• Among the NATO nations, countries in the European Union and within the US there are divisions and debates about the relevance of being involved in various multilateral treaties relating to trade and arms.
  • The Democrats in the US believe that the multilateral treaties have enhanced American trade and security interests. The Senate Armed Force Committee and Foreign Relations Committee also support the treaties.
  • The US administration believes that if all the members do not comply with the agreements as stipulated in the multilateral treaties, then the entire multilateral architecture built after World War II becomes redundant.
  • It is not the first time that the US has pulled out of an arms treaty.
    • In 2001, under President Bush, the US had withdrawn from the Anti Ballistic Missile Treaty (1972).
  • These developments can also be attributed to the ‘America first’ foreign policy stance emphasizing on isolationism, protectionism and unilateralism, that is gaining popularity in the US presently.

Rising global concerns:

  • A global transformation is taking place due to evolution of Chinese military capabilities and nuclear forces-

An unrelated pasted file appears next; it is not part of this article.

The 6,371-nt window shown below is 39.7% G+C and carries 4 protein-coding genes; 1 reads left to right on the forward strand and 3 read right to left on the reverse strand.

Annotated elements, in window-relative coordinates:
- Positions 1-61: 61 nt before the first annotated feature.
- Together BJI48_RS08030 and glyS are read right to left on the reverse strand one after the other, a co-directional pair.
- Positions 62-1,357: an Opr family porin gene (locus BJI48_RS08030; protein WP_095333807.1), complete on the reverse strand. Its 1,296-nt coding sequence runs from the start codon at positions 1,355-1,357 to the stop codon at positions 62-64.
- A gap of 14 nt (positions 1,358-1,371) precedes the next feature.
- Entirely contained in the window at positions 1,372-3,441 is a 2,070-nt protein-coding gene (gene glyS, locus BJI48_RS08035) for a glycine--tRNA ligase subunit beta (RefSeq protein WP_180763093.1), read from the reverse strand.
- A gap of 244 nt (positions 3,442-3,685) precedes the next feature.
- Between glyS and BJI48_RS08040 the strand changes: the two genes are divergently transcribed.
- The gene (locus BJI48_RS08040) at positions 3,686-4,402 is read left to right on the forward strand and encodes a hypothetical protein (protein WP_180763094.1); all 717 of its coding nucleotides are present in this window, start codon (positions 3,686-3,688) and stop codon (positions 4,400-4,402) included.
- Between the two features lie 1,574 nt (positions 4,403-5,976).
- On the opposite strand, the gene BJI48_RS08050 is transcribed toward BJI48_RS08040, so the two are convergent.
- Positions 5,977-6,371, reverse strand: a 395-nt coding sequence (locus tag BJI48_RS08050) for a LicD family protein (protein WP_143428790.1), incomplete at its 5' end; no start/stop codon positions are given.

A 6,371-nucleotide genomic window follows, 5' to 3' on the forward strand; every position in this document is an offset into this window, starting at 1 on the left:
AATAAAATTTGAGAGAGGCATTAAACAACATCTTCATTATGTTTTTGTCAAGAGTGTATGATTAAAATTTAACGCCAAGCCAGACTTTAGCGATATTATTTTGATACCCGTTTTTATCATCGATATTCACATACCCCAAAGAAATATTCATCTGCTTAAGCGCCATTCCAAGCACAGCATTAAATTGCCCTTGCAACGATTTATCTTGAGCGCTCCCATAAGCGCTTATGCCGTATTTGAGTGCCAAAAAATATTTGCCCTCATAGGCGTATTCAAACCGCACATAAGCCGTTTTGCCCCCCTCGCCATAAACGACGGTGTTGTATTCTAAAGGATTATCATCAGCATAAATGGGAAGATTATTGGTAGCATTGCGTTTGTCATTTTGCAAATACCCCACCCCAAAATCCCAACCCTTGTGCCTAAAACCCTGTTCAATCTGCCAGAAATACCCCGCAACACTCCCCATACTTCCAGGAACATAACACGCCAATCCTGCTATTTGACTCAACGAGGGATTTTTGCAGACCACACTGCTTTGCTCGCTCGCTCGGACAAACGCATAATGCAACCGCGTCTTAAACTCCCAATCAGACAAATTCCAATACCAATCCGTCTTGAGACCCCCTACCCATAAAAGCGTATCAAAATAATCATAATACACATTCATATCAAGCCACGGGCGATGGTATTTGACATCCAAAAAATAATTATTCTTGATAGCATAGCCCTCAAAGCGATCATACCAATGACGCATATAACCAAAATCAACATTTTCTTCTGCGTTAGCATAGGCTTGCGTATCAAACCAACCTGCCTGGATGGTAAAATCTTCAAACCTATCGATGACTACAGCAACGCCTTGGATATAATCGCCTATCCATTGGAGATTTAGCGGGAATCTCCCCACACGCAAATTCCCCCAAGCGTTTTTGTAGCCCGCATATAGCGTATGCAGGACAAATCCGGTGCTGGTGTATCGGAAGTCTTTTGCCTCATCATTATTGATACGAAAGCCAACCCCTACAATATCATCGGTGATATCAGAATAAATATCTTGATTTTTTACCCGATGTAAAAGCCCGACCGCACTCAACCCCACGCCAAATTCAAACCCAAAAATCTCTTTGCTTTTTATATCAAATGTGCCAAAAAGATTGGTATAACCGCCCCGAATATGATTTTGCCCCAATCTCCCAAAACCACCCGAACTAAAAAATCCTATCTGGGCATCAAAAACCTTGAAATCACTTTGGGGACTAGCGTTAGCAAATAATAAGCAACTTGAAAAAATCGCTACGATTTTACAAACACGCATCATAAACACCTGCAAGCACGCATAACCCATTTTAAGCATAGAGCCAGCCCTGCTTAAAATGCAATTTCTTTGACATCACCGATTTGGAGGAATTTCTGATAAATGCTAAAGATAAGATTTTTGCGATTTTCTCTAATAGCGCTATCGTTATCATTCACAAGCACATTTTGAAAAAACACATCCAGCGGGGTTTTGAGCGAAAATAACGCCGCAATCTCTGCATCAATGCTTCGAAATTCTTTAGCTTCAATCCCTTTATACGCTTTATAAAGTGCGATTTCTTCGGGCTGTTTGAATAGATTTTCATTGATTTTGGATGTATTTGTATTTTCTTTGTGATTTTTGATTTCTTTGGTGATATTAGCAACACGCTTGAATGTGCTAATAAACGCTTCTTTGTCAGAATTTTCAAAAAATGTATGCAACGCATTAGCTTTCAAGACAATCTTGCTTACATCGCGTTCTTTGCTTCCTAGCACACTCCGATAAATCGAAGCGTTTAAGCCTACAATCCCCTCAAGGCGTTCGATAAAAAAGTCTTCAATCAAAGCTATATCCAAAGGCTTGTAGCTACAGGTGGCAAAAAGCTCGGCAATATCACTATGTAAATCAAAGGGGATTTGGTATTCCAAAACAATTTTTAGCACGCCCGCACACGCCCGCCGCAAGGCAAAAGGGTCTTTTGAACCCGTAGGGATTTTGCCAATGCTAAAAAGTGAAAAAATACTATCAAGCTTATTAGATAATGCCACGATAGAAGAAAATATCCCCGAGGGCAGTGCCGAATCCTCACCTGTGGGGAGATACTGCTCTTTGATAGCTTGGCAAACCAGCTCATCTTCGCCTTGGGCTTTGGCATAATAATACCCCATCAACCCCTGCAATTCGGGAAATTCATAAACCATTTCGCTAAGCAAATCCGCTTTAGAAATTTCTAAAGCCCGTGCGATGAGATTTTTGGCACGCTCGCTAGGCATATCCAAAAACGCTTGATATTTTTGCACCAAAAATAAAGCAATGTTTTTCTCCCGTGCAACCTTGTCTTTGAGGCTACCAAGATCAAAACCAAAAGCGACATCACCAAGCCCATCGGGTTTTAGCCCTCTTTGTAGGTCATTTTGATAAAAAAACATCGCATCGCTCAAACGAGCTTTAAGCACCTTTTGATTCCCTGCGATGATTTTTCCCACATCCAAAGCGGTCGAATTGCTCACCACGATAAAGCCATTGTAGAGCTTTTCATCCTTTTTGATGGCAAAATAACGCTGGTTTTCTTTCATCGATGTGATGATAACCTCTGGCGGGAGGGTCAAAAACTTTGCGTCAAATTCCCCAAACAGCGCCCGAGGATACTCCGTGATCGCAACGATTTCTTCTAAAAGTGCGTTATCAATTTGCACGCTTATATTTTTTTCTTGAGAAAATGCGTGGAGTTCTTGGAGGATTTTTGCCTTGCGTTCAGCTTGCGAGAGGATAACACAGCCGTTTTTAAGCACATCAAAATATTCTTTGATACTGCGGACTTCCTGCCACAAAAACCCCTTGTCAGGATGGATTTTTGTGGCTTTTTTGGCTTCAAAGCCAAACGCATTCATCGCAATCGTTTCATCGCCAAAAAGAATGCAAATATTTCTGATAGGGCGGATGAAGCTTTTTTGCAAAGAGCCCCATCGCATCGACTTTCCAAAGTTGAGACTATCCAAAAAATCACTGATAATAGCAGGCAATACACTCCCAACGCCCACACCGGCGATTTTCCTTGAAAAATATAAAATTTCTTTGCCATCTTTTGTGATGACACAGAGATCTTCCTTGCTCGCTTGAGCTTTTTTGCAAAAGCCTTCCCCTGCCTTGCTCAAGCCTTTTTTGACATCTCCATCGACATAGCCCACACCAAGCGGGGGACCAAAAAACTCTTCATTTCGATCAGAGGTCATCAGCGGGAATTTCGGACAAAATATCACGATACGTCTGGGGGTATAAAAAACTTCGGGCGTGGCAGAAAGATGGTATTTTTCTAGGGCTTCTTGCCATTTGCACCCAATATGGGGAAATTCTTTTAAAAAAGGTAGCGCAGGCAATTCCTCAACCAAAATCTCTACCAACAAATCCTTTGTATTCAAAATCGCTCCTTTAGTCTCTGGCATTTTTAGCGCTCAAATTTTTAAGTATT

• In 2020 China has added two new nuclear ballistic missile submarines into its navy.
    • It is the third country in the world which is building a ballistic missile early warning system.
  • European signatories of the Open Skies Treaty, including France, Italy and Germany have expressed regret over US withdrawal.
  • The United States said that if Russia will start complying with the provisions of the OST, it will be ready to join it back.

With evolution in technology and introduction of modern drones and satellites in the last eighteen years, has the OST outlived its utility?

  • The Open Sky Treaty is very useful in current global order as –
    • The ability to send reconnaissance planes into suspicious locations makes them valuable. They provide an opportunity to check offensive activities on the other side, such as any suspicious concentration of troops.
    • Sometimes routine military exercises of ground forces or air forces of a country may be mistaken by another nation as preparation for an attack.